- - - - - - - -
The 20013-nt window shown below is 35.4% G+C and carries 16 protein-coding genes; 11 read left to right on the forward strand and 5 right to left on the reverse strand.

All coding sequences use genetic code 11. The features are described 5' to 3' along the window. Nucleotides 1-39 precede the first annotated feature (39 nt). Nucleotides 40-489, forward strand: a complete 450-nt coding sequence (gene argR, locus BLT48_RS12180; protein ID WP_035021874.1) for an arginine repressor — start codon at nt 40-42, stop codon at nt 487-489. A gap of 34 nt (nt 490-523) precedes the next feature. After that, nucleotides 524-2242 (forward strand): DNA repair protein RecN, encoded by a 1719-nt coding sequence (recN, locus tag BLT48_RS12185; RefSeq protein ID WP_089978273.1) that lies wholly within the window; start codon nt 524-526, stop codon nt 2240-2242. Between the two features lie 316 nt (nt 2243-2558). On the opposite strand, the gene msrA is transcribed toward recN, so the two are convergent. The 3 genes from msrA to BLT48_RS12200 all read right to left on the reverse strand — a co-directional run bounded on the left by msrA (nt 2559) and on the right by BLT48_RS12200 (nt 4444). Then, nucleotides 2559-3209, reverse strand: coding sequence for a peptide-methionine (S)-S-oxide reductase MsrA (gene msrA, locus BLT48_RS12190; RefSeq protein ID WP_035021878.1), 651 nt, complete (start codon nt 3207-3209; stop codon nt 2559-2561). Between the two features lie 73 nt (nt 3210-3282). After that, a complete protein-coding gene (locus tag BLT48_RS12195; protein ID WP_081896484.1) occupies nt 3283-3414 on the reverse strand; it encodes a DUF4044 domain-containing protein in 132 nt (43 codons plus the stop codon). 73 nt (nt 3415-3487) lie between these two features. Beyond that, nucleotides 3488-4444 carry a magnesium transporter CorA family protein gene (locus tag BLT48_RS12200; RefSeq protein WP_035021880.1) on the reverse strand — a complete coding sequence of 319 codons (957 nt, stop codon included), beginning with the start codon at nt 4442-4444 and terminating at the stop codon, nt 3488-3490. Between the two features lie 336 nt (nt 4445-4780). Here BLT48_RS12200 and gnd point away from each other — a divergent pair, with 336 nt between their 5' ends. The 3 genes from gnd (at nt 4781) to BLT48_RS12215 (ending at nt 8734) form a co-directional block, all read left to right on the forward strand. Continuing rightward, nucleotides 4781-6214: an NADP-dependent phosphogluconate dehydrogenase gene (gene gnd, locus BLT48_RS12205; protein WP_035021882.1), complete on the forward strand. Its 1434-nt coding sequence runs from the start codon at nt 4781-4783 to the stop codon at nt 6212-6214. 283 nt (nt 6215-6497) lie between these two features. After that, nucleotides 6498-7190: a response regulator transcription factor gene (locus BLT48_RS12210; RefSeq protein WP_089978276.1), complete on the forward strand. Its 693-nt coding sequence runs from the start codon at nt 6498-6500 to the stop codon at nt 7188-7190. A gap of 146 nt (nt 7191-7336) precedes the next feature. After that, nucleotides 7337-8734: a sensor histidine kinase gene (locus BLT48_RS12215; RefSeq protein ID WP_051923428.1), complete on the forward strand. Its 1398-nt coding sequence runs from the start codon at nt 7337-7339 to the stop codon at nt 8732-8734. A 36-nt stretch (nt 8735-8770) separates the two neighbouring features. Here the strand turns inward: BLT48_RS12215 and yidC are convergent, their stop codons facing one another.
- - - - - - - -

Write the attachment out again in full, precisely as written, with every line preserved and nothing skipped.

The 20013-nt window shown below is 35.4% G+C and carries 16 protein-coding genes; 11 read left to right on the forward strand and 5 right to left on the reverse strand.

All coding sequences use genetic code 11. The features are described 5' to 3' along the window. Nucleotides 1-39 precede the first annotated feature (39 nt). Nucleotides 40-489, forward strand: a complete 450-nt coding sequence (gene argR, locus BLT48_RS12180; protein ID WP_035021874.1) for an arginine repressor — start codon at nt 40-42, stop codon at nt 487-489. A gap of 34 nt (nt 490-523) precedes the next feature. After that, nucleotides 524-2242 (forward strand): DNA repair protein RecN, encoded by a 1719-nt coding sequence (recN, locus tag BLT48_RS12185; RefSeq protein ID WP_089978273.1) that lies wholly within the window; start codon nt 524-526, stop codon nt 2240-2242. Between the two features lie 316 nt (nt 2243-2558). On the opposite strand, the gene msrA is transcribed toward recN, so the two are convergent. The 3 genes from msrA to BLT48_RS12200 all read right to left on the reverse strand — a co-directional run bounded on the left by msrA (nt 2559) and on the right by BLT48_RS12200 (nt 4444). Then, nucleotides 2559-3209, reverse strand: coding sequence for a peptide-methionine (S)-S-oxide reductase MsrA (gene msrA, locus BLT48_RS12190; RefSeq protein ID WP_035021878.1), 651 nt, complete (start codon nt 3207-3209; stop codon nt 2559-2561). Between the two features lie 73 nt (nt 3210-3282). After that, a complete protein-coding gene (locus tag BLT48_RS12195; protein ID WP_081896484.1) occupies nt 3283-3414 on the reverse strand; it encodes a DUF4044 domain-containing protein in 132 nt (43 codons plus the stop codon). 73 nt (nt 3415-3487) lie between these two features. Beyond that, nucleotides 3488-4444 carry a magnesium transporter CorA family protein gene (locus tag BLT48_RS12200; RefSeq protein WP_035021880.1) on the reverse strand — a complete coding sequence of 319 codons (957 nt, stop codon included), beginning with the start codon at nt 4442-4444 and terminating at the stop codon, nt 3488-3490. Between the two features lie 336 nt (nt 4445-4780). Here BLT48_RS12200 and gnd point away from each other — a divergent pair, with 336 nt between their 5' ends. The 3 genes from gnd (at nt 4781) to BLT48_RS12215 (ending at nt 8734) form a co-directional block, all read left to right on the forward strand. Continuing rightward, nucleotides 4781-6214: an NADP-dependent phosphogluconate dehydrogenase gene (gene gnd, locus BLT48_RS12205; protein WP_035021882.1), complete on the forward strand. Its 1434-nt coding sequence runs from the start codon at nt 4781-4783 to the stop codon at nt 6212-6214. 283 nt (nt 6215-6497) lie between these two features. After that, nucleotides 6498-7190: a response regulator transcription factor gene (locus BLT48_RS12210; RefSeq protein WP_089978276.1), complete on the forward strand. Its 693-nt coding sequence runs from the start codon at nt 6498-6500 to the stop codon at nt 7188-7190. A gap of 146 nt (nt 7191-7336) precedes the next feature. After that, nucleotides 7337-8734: a sensor histidine kinase gene (locus BLT48_RS12215; RefSeq protein ID WP_051923428.1), complete on the forward strand. Its 1398-nt coding sequence runs from the start codon at nt 7337-7339 to the stop codon at nt 8732-8734. A 36-nt stretch (nt 8735-8770) separates the two neighbouring features. Here the strand turns inward: BLT48_RS12215 and yidC are convergent, their stop codons facing one another.